There is a seemingly endless variety of shapes and constructions to be found among the fastener family. Here are some that the author saved.

You wouldn’t think that something so trivial would hold my attention for any length of time. And yet, paper fasteners play such a vital role in our daily lives here. Consider: when researchers open boxes of records, they will see the telltale signs—the double round holes centered at the tops of the documents, the pinprick perforations in the corners. And many fasteners are still doing their duty among the records now.

It is a canon of archival preservation that fasteners are the devil’s work; capable of doing lasting and disfiguring damage to their host’s integrity, they must be removed, and forthwith. And so they are. Textual processing staff at all National Archives facilities do this every day. Perhaps gazillions of … [ Read all ]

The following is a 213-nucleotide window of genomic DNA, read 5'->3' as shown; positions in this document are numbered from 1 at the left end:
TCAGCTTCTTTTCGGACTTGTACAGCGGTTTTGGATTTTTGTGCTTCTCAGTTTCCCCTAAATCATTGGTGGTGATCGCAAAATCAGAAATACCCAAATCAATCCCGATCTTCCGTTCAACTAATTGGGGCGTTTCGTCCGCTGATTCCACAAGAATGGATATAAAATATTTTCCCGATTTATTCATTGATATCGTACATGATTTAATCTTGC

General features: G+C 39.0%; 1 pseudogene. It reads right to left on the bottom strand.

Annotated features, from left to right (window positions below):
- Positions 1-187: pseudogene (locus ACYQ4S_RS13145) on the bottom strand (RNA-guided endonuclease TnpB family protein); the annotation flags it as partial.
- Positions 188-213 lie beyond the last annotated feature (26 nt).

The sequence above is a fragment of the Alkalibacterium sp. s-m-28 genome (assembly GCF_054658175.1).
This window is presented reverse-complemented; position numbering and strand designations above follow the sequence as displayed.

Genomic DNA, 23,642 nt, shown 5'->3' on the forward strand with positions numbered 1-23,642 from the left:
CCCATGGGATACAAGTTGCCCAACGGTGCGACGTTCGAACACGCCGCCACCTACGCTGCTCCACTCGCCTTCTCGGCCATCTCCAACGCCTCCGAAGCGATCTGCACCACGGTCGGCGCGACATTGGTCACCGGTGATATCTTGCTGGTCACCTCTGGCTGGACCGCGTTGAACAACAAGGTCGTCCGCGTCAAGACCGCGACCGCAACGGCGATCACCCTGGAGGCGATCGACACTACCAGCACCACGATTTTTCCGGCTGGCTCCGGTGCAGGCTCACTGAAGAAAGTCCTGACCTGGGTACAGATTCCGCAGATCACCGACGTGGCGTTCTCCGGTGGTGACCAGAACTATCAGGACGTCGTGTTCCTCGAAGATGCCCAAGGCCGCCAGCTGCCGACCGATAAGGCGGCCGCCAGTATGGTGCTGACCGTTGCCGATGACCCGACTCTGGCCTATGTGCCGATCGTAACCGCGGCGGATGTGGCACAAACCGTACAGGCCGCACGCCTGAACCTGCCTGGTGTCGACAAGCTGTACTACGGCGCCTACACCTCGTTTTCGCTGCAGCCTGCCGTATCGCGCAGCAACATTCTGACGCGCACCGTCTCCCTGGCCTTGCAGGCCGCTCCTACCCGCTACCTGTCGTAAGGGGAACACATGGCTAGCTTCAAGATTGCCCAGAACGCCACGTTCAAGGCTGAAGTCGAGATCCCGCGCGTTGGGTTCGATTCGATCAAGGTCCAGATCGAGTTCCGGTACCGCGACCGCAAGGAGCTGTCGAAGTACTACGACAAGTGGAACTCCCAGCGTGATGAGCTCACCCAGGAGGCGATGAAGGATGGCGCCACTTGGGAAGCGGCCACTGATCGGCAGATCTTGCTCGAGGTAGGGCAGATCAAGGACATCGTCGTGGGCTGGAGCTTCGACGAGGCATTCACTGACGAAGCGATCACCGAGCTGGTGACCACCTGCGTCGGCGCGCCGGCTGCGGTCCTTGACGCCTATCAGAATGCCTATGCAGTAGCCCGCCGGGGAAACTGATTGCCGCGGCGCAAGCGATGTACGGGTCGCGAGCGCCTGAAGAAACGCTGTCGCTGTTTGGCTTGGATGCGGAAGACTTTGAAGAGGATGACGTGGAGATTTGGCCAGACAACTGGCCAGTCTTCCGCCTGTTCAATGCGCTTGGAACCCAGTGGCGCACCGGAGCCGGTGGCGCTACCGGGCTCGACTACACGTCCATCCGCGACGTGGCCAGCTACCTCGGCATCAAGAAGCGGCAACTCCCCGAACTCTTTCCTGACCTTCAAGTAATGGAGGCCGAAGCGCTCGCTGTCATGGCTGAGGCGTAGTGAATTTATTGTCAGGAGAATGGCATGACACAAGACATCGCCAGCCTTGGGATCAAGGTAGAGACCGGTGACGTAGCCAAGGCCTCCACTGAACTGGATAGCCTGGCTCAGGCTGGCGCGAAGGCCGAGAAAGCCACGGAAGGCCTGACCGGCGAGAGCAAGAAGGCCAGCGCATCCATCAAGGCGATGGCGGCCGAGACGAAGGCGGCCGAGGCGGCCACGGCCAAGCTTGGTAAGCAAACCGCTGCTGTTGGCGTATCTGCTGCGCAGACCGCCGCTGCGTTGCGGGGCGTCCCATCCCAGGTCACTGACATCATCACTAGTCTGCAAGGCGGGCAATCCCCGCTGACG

It’s why I do what I do

Today’s blog post in honor of Memorial Day comes from Michael Pierce, preservation technician at the National Archives at Saint Louis.

It’s called “the Forgotten War.” But like any conflict, the Korean War is always remembered by the men and women who fought in it, and by their families.

A grief-stricken American infantryman whose buddy has been killed in action is comforted by another soldier. In the background a corpsman methodically fills out casualty tags, Haktong-ni area, Korea. August 28, 1950. Sfc. Al Chang. (Army, 111-SC-347803)

The Preservation Lab at St. Louis occasionally get requests from JPAC (the Joint POW/MIA Accounting Command) for information from records of men who went missing in Korea and other places. Our lab deals primarily with records that were damaged in the 1973 fire at our old facility in St. Louis. Millions of Official Military Personnel Files from the Army and Air Force were destroyed, or heavily damaged, by fire, smoke, and water.